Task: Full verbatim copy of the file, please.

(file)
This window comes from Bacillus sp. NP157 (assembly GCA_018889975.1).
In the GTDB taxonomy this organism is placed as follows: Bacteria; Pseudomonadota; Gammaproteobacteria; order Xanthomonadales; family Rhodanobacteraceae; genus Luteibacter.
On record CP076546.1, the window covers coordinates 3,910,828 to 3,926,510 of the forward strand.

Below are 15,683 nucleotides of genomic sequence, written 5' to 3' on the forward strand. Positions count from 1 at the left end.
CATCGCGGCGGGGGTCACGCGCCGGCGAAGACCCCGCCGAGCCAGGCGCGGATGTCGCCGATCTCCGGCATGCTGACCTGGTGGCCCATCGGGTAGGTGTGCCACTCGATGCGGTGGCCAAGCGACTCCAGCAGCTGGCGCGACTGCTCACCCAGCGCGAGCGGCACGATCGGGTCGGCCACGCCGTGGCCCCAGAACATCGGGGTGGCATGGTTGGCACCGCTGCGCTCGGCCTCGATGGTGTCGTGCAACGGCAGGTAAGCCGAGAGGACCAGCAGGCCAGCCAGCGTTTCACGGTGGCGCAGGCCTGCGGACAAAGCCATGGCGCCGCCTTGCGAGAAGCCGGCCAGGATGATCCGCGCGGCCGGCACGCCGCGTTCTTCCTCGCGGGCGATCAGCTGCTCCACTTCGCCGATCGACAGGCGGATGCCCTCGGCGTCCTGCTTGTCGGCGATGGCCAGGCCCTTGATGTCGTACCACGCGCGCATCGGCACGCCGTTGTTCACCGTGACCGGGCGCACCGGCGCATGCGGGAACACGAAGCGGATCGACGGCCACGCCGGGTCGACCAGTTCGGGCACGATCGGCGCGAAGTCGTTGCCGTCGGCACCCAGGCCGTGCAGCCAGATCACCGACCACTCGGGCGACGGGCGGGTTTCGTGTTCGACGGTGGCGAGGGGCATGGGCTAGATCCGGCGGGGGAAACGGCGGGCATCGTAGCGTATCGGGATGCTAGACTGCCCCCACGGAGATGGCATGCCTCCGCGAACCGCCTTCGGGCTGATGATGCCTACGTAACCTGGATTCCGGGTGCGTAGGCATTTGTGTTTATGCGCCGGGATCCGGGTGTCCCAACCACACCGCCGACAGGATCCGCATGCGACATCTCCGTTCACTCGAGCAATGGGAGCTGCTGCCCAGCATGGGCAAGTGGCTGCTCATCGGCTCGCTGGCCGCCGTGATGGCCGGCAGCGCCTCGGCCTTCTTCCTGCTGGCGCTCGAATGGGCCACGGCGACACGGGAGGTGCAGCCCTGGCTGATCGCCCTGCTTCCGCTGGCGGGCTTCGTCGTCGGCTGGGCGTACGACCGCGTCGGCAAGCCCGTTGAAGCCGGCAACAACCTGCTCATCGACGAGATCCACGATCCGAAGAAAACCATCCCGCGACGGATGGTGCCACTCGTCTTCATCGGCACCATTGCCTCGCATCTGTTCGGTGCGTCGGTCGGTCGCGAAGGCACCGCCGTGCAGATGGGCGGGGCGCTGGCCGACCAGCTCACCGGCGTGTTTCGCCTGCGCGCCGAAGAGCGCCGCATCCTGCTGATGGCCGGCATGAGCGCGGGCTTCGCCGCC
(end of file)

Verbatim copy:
This window comes from Bacillus sp. NP157 (assembly GCA_018889975.1).
In the GTDB taxonomy this organism is placed as follows: Bacteria; Pseudomonadota; Gammaproteobacteria; order Xanthomonadales; family Rhodanobacteraceae; genus Luteibacter.
On record CP076546.1, the window covers coordinates 3,910,828 to 3,926,510 of the forward strand.

Below are 15,683 nucleotides of genomic sequence, written 5' to 3' on the forward strand. Positions count from 1 at the left end.
CATCGCGGCGGGGGTCACGCGCCGGCGAAGACCCCGCCGAGCCAGGCGCGGATGTCGCCGATCTCCGGCATGCTGACCTGGTGGCCCATCGGGTAGGTGTGCCACTCGATGCGGTGGCCAAGCGACTCCAGCAGCTGGCGCGACTGCTCACCCAGCGCGAGCGGCACGATCGGGTCGGCCACGCCGTGGCCCCAGAACATCGGGGTGGCATGGTTGGCACCGCTGCGCTCGGCCTCGATGGTGTCGTGCAACGGCAGGTAAGCCGAGAGGACCAGCAGGCCAGCCAGCGTTTCACGGTGGCGCAGGCCTGCGGACAAAGCCATGGCGCCGCCTTGCGAGAAGCCGGCCAGGATGATCCGCGCGGCCGGCACGCCGCGTTCTTCCTCGCGGGCGATCAGCTGCTCCACTTCGCCGATCGACAGGCGGATGCCCTCGGCGTCCTGCTTGTCGGCGATGGCCAGGCCCTTGATGTCGTACCACGCGCGCATCGGCACGCCGTTGTTCACCGTGACCGGGCGCACCGGCGCATGCGGGAACACGAAGCGGATCGACGGCCACGCCGGGTCGACCAGTTCGGGCACGATCGGCGCGAAGTCGTTGCCGTCGGCACCCAGGCCGTGCAGCCAGATCACCGACCACTCGGGCGACGGGCGGGTTTCGTGTTCGACGGTGGCGAGGGGCATGGGCTAGATCCGGCGGGGGAAACGGCGGGCATCGTAGCGTATCGGGATGCTAGACTGCCCCCACGGAGATGGCATGCCTCCGCGAACCGCCTTCGGGCTGATGATGCCTACGTAACCTGGATTCCGGGTGCGTAGGCATTTGTGTTTATGCGCCGGGATCCGGGTGTCCCAACCACACCGCCGACAGGATCCGCATGCGACATCTCCGTTCACTCGAGCAATGGGAGCTGCTGCCCAGCATGGGCAAGTGGCTGCTCATCGGCTCGCTGGCCGCCGTGATGGCCGGCAGCGCCTCGGCCTTCTTCCTGCTGGCGCTCGAATGGGCCACGGCGACACGGGAGGTGCAGCCCTGGCTGATCGCCCTGCTTCCGCTGGCGGGCTTCGTCGTCGGCTGGGCGTACGACCGCGTCGGCAAGCCCGTTGAAGCCGGCAACAACCTGCTCATCGACGAGATCCACGATCCGAAGAAAACCATCCCGCGACGGATGGTGCCACTCGTCTTCATCGGCACCATTGCCTCGCATCTGTTCGGTGCGTCGGTCGGTCGCGAAGGCACCGCCGTGCAGATGGGCGGGGCGCTGGCCGACCAGCTCACCGGCGTGTTTCGCCTGCGCGCCGAAGAGCGCCGCATCCTGCTGATGGCCGGCATGAGCGCGGGCTTCGCCGCC